On Tuesday night, Barry Bonds’ dream was realized when he hit home run number 756 in right field at AT&T Park. Over 43,000 fans witnessed the home run live which prompted a fireworks explosion as a stunned Bonds circled the bases. He was met by his Giants teammates and 17-year-old son, Nikolai. Despite this milestone, Bonds, who is in his 23rd season in the major leagues, says he would like to continue to play next season and add to his homerun total.

Unfortunately, the celebration cannot come about without mentioning the controversy behind the record-breaking player. For the last ten years or so, he has been accused of knowingly using performance enhancers to aid in his homerun totals. In 2001, he hit 73 homeruns, 24 more than he’d ever hit in a season. He also has seven Most Valuable Player awards, more than any other player. Despite this, his future in baseball is uncertain, steroids or not. Because of his massive number of homeruns, pitchers walk him more than any other player. His defense has also declined, and he makes over $15 million per season.

When Bonds did break the record, a few important people were absent from the historical moment. One of these people was Bud Selig, the baseball commissioner. Though he was able to make it to the record-tying home run that Bonds hit last Saturday in San Diego, vice president Jimmie Lee Solomon was there in his place for the record breaker. Selig later congratulated Bonds over the phone and issued a public congratulatory statement afterwards. Also absent was 73-year-old Hank Aaron, the previous home run record breaker. He stated that he would be unable to make it to the ball park because of his age and his lack of a desire to travel.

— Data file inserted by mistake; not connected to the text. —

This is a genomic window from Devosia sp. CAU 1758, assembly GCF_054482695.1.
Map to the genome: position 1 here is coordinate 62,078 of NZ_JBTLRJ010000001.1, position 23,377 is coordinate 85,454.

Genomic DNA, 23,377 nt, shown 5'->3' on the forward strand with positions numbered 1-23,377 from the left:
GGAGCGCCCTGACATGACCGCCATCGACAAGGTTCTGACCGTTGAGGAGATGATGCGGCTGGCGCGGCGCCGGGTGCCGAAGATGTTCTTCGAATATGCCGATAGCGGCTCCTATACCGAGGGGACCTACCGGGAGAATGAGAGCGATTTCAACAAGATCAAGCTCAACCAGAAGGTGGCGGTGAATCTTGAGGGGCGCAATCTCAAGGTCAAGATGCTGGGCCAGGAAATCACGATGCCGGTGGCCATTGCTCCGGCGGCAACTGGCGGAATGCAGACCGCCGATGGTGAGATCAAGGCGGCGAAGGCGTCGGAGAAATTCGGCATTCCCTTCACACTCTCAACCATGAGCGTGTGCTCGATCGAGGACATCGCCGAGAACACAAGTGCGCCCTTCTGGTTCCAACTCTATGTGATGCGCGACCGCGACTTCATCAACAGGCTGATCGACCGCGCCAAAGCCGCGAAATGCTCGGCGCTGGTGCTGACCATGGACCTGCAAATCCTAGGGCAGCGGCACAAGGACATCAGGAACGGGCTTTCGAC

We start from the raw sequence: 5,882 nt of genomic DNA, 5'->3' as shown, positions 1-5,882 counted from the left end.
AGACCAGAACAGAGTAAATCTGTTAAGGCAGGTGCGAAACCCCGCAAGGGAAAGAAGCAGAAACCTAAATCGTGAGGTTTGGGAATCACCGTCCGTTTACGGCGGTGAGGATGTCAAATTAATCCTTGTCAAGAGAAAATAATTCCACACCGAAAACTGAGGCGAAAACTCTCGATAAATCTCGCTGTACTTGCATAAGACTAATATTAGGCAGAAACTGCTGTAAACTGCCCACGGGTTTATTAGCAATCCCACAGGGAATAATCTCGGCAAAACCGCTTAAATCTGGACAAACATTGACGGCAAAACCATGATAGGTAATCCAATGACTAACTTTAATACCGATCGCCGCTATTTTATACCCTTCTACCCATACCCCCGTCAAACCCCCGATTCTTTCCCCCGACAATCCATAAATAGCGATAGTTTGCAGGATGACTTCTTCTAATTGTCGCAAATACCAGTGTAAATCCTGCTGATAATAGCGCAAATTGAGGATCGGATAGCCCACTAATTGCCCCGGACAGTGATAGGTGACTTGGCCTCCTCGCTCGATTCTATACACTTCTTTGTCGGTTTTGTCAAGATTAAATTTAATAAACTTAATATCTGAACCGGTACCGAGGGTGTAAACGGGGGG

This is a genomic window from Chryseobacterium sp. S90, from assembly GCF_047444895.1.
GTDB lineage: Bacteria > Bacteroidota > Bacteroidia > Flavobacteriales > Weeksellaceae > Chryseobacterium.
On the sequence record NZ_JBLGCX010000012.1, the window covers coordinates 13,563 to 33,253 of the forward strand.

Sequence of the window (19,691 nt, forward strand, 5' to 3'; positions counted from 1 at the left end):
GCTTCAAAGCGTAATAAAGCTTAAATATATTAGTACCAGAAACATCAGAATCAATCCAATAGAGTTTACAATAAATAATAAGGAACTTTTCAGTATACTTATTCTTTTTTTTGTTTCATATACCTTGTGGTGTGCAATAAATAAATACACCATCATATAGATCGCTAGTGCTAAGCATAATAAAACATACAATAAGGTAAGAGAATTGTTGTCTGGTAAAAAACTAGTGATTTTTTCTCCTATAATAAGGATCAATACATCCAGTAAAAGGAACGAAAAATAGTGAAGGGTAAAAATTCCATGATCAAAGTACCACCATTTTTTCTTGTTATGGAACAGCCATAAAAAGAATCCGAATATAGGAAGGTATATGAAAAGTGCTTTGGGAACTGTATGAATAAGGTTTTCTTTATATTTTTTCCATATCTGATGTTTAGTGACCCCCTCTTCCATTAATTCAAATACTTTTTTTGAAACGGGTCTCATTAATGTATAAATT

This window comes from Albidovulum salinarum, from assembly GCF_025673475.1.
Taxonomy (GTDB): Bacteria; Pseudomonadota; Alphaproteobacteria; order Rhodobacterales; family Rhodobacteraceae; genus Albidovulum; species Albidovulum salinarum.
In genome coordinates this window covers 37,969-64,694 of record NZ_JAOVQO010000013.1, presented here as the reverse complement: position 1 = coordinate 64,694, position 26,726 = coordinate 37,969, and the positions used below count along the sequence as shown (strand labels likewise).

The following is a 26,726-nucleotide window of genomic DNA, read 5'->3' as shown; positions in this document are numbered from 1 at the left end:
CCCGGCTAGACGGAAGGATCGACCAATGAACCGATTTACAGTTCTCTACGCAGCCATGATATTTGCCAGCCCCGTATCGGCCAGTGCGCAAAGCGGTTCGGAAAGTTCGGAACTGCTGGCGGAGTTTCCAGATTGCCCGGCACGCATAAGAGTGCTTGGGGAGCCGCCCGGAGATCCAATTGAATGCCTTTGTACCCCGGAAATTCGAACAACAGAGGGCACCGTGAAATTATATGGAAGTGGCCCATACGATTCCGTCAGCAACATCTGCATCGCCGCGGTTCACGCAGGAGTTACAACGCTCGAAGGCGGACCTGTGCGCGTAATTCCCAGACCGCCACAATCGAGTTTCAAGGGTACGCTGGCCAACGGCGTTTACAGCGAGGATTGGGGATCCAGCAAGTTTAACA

Despite these two absences, there were thousands of live spectators not to mention those watching at home to take part in the celebration. Perhaps the happiest fan at the ballpark was 22-year-old Matt Murphy from Queens, New York. He was one of dozens of fans who scrambled for the home run ball when it settled into the right field stands. He emerged bloodied and his clothes stretched and torn, but he also had in his possession the specially marked ball which earned him an escort by San Francisco police officers into a secure room under the stadium. Murphy was dressed in a New York Mets jersey and cap and had been razzed by Giants fans as he and his friend entered the stadium. Bonds publicly stated that he does not want the ball and that Murphy can keep it. It is believed to be worth $400,000 to $500,000.

For related articles visit

http://sportsillustrated.cnn.com/2007/baseball/mlb/08/07/bonds.record/index.html?bcnn=yes and http://sports.yahoo.com/mlb/news?slug=ap-bonds-ball&prov=ap&type=lgns.

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